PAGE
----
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Indies Tout ‘Video Store Day’

17 Aug, 2011 By: Erik Gruenwedel


Inaugural event Oct. 15 plans to showcase strength and vitality of the independent video store


Independent rentailers across the country and in Canada are banding together to promote a “Video Store Day” Oct. 15 designed to show consumers that alternatives to rental kiosks and Netflix still exist.

The promotion, which includes ads in various distributor newsletters to consumers as well in-store signage, offers a free movie rental to visitors at participating video stores.

The idea for a day of national recognition is based on a similar effort independent music stores launched a few years ago, according to Stacey Mooney, owner of Moondog Matinee in Flora, Ind.

Mooney said online chatter among indie stores throughout the years indicated a groundswell of support for such a proclamation, but little action.

“I basically took the reigns and just ran with it,” she said, adding that the online forum was moved to Facebook and YouTube. “Nobody was doing anything about it so I just started sending out letters.”

Other stores involved in getting the word out include Video Quest in Joliet, Ill.; The Video Strip in Chicago; Video-n-Game Gallery in Elkhorn, Wis.; Double Features in Vineland, N.J.; King Tut Video in Kentucky; Eyesore Cinema in Ontario, Canada; and Orbit DVD/TV Eye Video Emporium in Ashville, N.C., among others.

Mooney sent letters to distributors Ingram, VPD, Rentrak and the Entertainment Merchants Association, in addition to some studios, looking for support.

“Actually, it’s done really well,” she said of the correspondence. “It’s a day to remind customers that their local brick-and-mortar independent video stores are here to serve them, from finding catalog titles to repairing discs.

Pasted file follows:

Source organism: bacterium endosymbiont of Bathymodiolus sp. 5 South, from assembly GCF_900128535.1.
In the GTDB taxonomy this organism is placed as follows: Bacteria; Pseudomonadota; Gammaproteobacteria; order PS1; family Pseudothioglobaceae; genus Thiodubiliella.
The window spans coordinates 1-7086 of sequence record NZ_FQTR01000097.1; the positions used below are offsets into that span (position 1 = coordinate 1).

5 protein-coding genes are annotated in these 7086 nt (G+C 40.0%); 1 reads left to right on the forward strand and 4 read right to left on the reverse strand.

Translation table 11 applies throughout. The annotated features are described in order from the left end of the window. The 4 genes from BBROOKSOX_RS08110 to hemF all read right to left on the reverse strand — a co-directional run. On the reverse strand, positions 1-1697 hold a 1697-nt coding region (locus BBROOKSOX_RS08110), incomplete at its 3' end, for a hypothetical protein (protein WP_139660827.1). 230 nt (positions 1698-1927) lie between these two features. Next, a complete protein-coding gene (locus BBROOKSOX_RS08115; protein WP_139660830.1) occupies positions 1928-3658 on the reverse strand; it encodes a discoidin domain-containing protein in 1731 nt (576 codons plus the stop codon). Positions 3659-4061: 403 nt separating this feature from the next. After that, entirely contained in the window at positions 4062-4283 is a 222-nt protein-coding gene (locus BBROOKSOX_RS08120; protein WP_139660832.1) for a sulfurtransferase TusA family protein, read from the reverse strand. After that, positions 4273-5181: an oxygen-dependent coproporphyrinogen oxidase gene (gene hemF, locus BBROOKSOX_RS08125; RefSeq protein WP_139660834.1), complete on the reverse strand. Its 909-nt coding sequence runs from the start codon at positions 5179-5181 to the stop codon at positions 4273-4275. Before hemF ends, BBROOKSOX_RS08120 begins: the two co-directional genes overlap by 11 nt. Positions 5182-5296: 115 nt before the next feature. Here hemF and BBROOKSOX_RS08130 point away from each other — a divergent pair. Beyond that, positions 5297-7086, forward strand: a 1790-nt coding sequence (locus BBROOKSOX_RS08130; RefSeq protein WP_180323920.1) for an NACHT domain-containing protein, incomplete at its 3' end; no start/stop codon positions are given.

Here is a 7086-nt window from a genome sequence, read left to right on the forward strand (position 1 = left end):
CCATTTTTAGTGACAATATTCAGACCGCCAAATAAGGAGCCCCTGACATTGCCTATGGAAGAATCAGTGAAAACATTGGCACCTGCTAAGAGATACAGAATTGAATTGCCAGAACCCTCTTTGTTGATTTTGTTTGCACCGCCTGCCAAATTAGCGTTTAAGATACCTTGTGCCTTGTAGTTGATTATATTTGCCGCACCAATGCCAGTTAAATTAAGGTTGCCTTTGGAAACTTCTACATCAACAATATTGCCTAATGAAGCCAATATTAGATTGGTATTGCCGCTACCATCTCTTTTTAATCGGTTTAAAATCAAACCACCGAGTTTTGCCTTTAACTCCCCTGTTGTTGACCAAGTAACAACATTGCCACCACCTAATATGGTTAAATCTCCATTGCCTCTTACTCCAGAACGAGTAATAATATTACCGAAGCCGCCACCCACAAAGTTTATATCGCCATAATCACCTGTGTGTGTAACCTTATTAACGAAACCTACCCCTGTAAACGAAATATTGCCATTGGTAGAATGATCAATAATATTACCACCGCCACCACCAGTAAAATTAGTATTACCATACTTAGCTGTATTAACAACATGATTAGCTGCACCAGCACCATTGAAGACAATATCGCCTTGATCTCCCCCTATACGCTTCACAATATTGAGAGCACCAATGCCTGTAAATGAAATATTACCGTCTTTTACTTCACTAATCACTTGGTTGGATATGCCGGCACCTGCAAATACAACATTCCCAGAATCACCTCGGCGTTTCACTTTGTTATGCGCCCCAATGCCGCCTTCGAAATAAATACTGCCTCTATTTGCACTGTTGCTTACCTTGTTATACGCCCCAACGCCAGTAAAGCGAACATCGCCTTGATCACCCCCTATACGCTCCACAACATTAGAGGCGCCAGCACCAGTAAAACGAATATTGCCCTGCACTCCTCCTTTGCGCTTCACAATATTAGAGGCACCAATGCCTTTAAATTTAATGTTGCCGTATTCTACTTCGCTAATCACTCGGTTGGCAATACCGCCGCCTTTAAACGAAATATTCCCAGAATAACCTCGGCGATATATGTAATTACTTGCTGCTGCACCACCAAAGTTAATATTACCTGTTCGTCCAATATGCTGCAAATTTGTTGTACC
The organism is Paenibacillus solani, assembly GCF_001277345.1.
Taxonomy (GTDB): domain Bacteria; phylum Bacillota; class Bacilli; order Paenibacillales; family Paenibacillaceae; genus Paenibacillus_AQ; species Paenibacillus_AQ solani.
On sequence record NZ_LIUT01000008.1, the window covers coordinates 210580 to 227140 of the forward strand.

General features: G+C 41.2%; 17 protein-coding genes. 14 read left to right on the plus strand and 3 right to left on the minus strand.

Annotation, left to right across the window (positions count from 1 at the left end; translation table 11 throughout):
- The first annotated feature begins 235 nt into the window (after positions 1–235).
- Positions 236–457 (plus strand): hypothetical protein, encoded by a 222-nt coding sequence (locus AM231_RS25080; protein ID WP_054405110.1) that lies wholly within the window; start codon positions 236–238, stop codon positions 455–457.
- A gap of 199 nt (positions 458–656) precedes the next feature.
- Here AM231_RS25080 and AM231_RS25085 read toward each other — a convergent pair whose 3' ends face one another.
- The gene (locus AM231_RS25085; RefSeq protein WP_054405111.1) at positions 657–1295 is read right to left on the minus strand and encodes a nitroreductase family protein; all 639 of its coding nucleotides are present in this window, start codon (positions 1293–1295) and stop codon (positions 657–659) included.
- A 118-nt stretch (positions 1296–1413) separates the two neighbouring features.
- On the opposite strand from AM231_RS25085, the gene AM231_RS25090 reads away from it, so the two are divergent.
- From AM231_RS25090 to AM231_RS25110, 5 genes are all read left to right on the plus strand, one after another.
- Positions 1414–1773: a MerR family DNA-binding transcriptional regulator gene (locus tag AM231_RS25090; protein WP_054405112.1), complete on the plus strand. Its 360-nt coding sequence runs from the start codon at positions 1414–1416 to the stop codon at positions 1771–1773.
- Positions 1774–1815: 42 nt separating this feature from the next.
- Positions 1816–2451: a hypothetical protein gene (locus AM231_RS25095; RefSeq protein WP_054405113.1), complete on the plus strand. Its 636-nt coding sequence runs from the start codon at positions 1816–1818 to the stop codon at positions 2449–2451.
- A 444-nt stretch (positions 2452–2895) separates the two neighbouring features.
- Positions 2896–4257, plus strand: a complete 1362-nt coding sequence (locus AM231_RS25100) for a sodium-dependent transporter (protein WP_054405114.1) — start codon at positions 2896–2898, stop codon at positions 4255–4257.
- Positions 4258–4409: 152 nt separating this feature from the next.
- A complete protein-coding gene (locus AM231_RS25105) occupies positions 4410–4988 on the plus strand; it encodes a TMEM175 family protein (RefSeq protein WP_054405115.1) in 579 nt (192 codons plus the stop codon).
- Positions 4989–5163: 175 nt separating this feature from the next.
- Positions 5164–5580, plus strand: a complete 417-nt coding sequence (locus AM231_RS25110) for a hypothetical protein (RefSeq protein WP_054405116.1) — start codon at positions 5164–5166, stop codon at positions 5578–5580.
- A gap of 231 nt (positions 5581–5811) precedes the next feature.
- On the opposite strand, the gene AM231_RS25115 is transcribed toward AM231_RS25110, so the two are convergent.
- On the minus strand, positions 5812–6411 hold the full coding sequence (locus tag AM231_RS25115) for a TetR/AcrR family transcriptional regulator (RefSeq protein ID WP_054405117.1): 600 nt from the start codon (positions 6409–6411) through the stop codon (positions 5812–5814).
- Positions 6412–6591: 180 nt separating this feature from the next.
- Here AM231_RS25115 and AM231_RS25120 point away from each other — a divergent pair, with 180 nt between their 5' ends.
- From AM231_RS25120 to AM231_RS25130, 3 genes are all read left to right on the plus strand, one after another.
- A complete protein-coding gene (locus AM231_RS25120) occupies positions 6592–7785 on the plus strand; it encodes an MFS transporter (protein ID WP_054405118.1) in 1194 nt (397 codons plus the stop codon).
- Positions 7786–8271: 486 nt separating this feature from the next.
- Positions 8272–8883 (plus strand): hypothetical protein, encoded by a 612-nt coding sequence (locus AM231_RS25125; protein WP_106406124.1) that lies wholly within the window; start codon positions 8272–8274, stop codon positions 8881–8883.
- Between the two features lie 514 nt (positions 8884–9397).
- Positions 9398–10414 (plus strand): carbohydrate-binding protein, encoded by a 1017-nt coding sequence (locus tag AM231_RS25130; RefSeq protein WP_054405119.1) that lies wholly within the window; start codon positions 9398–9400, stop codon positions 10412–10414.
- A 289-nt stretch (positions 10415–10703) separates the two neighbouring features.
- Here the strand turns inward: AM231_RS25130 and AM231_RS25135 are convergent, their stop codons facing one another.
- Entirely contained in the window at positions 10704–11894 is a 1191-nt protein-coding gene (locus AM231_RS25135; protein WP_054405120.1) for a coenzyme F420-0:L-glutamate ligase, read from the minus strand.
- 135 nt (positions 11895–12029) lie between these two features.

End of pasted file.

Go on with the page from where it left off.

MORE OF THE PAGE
“It’s not a day to bash Netflix. It’s not a day to bash Redbox, Blockbuster or even Family Video. It’s a day to celebrate the art of movies,” Mooney added.

Ted Engen, founder of the Video Buyers Group, a consortium of more than 1,500 independent video stores, said he jumped at the chance to participate.

“I talked to a few guys and next thing I know this thing is spreading just like wildfire,” Engen said, adding that he doesn’t expect a huge consumer response for the first year. He expects the day to grow in meaning going forward.

Shane Benson Aungst, proprietor of Third Man Video in Seattle, isn’t so sure.

Aungst said he was approached initially about getting the word out but has avoided doing so because he thinks it won’t have much impact on consumers approach to renting movies.

And what would have an impact on consumers?

“Maybe blowing up Netflix,” Aungst joked. “Or putting the lid back on digital distribution and getting rid of the Internet.”

Aungst said that Amazon, which is based in Seattle, has saved the day in recent years by facilitating sales of used discs acquired through the store.

“We sell a lot of stuff on Amazon,” Aungst said, adding the store does about $10,000 monthly in used discs sold online. “If it wasn’t for them we would be out of business. Our rental business is dead.”
 


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